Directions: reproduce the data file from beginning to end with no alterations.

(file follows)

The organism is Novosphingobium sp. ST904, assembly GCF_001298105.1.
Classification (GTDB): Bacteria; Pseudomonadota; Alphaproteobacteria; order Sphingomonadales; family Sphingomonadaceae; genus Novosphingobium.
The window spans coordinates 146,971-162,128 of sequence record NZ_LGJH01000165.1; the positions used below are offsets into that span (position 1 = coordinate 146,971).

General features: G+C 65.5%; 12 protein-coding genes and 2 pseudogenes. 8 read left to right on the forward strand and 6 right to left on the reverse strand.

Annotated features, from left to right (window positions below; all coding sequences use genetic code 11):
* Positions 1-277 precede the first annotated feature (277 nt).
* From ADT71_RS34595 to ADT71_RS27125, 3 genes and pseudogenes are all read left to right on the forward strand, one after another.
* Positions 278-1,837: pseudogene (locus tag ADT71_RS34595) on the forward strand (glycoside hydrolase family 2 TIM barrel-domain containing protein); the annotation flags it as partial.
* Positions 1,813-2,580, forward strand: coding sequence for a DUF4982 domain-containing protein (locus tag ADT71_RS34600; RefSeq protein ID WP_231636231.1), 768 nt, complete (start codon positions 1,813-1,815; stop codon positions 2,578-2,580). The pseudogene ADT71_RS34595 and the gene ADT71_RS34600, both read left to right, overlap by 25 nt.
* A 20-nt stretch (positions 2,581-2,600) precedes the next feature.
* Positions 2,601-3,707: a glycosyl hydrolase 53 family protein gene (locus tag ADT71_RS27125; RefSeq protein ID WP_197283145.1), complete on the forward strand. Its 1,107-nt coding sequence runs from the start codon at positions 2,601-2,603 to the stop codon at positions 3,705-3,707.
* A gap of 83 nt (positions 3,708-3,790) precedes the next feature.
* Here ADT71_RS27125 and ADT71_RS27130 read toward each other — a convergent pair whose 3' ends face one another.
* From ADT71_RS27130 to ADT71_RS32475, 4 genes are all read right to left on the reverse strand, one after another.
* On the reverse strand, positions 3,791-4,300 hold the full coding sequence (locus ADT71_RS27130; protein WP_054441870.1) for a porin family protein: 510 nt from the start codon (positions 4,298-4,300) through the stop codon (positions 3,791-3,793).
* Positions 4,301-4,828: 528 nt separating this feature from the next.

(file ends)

The organism is Novosphingobium sp. ST904, assembly GCF_001298105.1.
Classification (GTDB): Bacteria; Pseudomonadota; Alphaproteobacteria; order Sphingomonadales; family Sphingomonadaceae; genus Novosphingobium.
The window spans coordinates 146,971-162,128 of sequence record NZ_LGJH01000165.1; the positions used below are offsets into that span (position 1 = coordinate 146,971).

General features: G+C 65.5%; 12 protein-coding genes and 2 pseudogenes. 8 read left to right on the forward strand and 6 right to left on the reverse strand.

Annotated features, from left to right (window positions below; all coding sequences use genetic code 11):
* Positions 1-277 precede the first annotated feature (277 nt).
* From ADT71_RS34595 to ADT71_RS27125, 3 genes and pseudogenes are all read left to right on the forward strand, one after another.
* Positions 278-1,837: pseudogene (locus tag ADT71_RS34595) on the forward strand (glycoside hydrolase family 2 TIM barrel-domain containing protein); the annotation flags it as partial.
* Positions 1,813-2,580, forward strand: coding sequence for a DUF4982 domain-containing protein (locus tag ADT71_RS34600; RefSeq protein ID WP_231636231.1), 768 nt, complete (start codon positions 1,813-1,815; stop codon positions 2,578-2,580). The pseudogene ADT71_RS34595 and the gene ADT71_RS34600, both read left to right, overlap by 25 nt.
* A 20-nt stretch (positions 2,581-2,600) precedes the next feature.
* Positions 2,601-3,707: a glycosyl hydrolase 53 family protein gene (locus tag ADT71_RS27125; RefSeq protein ID WP_197283145.1), complete on the forward strand. Its 1,107-nt coding sequence runs from the start codon at positions 2,601-2,603 to the stop codon at positions 3,705-3,707.
* A gap of 83 nt (positions 3,708-3,790) precedes the next feature.
* Here ADT71_RS27125 and ADT71_RS27130 read toward each other — a convergent pair whose 3' ends face one another.
* From ADT71_RS27130 to ADT71_RS32475, 4 genes are all read right to left on the reverse strand, one after another.
* On the reverse strand, positions 3,791-4,300 hold the full coding sequence (locus ADT71_RS27130; protein WP_054441870.1) for a porin family protein: 510 nt from the start codon (positions 4,298-4,300) through the stop codon (positions 3,791-3,793).
* Positions 4,301-4,828: 528 nt separating this feature from the next.